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Books, Culture, Life

Lone Wolf RPG by Cubicle7

j3tvr8ctnpsmdkzvhsa6A while ago I wrote a review of a game named “Hobbit Tales: From the Green Dragon Inn” by Cubicle7.  Without delving into that review again, the game is tremendous. You should go by this game if you do not already own it.  It’s great for friends or family and is just fun all around. Along with this game (or actually connected to this game) is the game “One Ring” which is a fantasy role playing game set in Tolkien’s world set between the events of The Hobbit and The Lord of the Rings.   I’ve tried for a while to get my boys interested in this game, and they both are to different levels. Role Playing games where an important part of my childhood and I wanted to introduce them both to it, even if only to show them something I enjoyed at their age. The issue I came to with the game was that for their ages, particularly the younger one, the game mechanics were too complicated. They made him bored with the game and frustrated with his role in the game (some of that was my fault because of rustiness at running a RPG. So while I continue to buy the books as they come out, and eventually I plan to run a game again, I mostly do so because the books are wonderfully put together and the rules to govern Tolkien’s world are very well done.

So a few months ago I saw that Cubicle7 was releasing a fantasy RPG based on the old Lone Wolf series of game books. If you aren’t familiar with game books they were a lot like the Choose Your Own Adventure books except that there were hit points, and battles resolved with random number generation built into the book (such as number on the corners of the pages that you would flip through) so no dice needed. I read the description of the game and from the description the mechanics seemed much easier than One Ring.

Well I ordered a copy of the game last week and I have read through the rules. I was correct. The mechanics are very simple. You don’t even need dice. The game works on a random number system of 0-9 that you get by flipping a token into the box top (or bottom) to generate your random number. You could also use a 10 sided die if that was more to your liking. Tasks are easy to resolve and the combat system makes use of the random numbers and a chart to determine hit point loss. As you play you can add some or all of an expanded rule set (think of this as something like the difference between D&D and AD&D) but you don’t have to.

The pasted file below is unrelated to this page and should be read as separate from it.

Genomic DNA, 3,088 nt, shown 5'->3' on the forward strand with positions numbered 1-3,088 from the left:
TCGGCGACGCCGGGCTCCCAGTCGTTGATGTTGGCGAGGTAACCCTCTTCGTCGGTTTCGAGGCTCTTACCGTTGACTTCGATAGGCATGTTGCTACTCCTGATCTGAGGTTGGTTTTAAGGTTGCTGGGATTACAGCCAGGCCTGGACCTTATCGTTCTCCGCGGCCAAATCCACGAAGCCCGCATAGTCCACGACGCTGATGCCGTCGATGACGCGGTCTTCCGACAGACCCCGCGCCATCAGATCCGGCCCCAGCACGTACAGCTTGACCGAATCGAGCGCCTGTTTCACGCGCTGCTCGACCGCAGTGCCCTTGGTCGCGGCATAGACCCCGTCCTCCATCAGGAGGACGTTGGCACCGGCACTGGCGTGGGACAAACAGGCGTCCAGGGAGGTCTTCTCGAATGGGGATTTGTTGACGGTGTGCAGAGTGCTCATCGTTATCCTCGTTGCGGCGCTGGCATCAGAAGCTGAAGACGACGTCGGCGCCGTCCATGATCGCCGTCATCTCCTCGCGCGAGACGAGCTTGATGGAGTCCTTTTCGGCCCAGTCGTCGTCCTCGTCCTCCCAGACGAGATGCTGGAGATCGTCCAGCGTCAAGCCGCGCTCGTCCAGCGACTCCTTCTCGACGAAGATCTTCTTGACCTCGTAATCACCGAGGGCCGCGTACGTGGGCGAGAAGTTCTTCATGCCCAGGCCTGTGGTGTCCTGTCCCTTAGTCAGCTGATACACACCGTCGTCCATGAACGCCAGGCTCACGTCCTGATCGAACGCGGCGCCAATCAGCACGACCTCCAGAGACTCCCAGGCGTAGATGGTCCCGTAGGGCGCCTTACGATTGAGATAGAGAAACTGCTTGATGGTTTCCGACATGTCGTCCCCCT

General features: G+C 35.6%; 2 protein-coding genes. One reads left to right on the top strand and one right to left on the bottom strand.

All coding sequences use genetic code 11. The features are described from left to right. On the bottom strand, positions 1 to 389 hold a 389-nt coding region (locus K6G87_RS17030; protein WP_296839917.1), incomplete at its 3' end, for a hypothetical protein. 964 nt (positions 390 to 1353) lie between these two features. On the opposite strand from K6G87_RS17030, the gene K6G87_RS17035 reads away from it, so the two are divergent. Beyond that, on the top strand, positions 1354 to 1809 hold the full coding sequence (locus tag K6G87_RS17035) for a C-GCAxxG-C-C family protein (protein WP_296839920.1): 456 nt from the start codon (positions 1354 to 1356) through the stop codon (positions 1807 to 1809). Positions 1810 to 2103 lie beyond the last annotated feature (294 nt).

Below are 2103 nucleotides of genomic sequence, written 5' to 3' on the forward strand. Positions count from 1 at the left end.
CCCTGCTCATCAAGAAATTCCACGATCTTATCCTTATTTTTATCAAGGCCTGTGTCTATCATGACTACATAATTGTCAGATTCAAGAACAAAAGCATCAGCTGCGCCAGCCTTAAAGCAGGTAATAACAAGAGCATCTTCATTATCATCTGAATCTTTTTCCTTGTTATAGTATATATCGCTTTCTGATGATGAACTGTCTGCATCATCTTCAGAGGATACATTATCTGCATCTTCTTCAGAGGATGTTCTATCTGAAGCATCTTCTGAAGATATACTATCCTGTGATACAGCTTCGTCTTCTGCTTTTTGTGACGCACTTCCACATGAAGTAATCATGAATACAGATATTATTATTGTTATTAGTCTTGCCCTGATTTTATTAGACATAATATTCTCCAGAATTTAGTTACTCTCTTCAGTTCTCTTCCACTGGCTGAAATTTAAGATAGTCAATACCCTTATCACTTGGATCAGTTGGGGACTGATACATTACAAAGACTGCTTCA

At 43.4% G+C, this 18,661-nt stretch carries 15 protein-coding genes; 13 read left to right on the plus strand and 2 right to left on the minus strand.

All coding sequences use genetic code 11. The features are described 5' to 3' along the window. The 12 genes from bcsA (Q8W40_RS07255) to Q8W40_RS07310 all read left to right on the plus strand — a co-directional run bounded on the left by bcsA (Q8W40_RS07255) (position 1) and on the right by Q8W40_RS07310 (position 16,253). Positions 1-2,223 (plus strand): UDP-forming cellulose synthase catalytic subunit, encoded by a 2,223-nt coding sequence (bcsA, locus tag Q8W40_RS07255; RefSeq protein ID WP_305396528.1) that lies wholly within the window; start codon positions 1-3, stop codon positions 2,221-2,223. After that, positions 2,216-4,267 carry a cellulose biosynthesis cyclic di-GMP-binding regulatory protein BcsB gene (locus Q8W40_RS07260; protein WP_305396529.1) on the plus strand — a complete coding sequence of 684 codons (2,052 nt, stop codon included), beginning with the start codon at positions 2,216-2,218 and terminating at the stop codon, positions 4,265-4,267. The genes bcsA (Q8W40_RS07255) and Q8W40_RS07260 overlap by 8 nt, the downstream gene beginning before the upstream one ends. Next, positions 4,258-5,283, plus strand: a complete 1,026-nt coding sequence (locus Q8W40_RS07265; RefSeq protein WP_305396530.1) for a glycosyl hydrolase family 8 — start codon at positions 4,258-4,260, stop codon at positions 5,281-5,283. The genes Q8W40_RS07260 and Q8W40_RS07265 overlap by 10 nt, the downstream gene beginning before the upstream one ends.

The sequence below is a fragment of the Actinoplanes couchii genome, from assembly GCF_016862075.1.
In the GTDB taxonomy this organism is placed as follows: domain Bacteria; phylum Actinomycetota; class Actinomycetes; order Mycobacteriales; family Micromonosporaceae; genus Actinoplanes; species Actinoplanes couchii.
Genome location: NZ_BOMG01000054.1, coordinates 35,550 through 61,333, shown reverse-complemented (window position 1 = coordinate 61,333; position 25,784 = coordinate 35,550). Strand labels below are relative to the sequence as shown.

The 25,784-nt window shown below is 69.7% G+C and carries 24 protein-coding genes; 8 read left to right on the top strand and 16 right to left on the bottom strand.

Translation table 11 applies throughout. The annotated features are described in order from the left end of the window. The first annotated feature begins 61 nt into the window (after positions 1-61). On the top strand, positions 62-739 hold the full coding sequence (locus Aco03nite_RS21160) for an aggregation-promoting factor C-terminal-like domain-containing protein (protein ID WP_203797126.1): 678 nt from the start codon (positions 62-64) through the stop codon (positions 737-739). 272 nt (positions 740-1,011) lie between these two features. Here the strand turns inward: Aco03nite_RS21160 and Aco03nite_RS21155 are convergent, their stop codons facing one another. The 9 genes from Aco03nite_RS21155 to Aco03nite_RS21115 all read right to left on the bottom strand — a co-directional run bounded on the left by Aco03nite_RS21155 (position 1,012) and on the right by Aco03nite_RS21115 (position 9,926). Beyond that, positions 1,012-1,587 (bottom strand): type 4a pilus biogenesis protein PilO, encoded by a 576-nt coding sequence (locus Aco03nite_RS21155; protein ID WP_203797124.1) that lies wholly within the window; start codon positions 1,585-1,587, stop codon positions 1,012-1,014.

The game even has an initial adventure that not only guides the game master (here called the Narrator) through his or her first game but also explains all of the rules to the game in a more practical way that just listing them out. Oftentimes RPG rule books can explain rules in an accurate, yet clinical or detached way. This makes the rules more abstract than necessary. One Ring tries to solve this by using simulated scenarios after explaining a rule. That isn’t as effective as the method employed by Lone Wolf. Though with the level of complexity of One Ring I don’t think it’s possible to do it the same way as Lone Wolf.

The artwork of the set is fantastic (as is all the artwork I’ve seen from Cubicle7).  Most of it by the same artist that worked on One Ring. I also like that this comes as a boxed set. Like the old D&D sets of my younger years. You remember the “Red Box” (or maybe those sets that came out before the “Red Box”).  There is something nice about having a contained set rather than a group of books in your bookcase (no matter how much you love those books) when it comes to a game. I do miss the addition of dice, and truth be told, I will probably use dice instead of the tokens, but even without them the box contains everything you need to play the game (minus some pencils and scrap paper).

The best part is that my boys are chomping at the bit to play. I like it when they are both excited to play a game I buy. They want to pick their character (the set comes with 6 pre-made characters which I think was a stroke of genius, no character generation, unless you want to) and play. The only reason we haven’t yet is because I wanted to get through the instructions before we played. It is well set up to play a game quickly but also giving you all the fun and feeling of RPGs.

I know what we’re doing this weekend. You should do it too.



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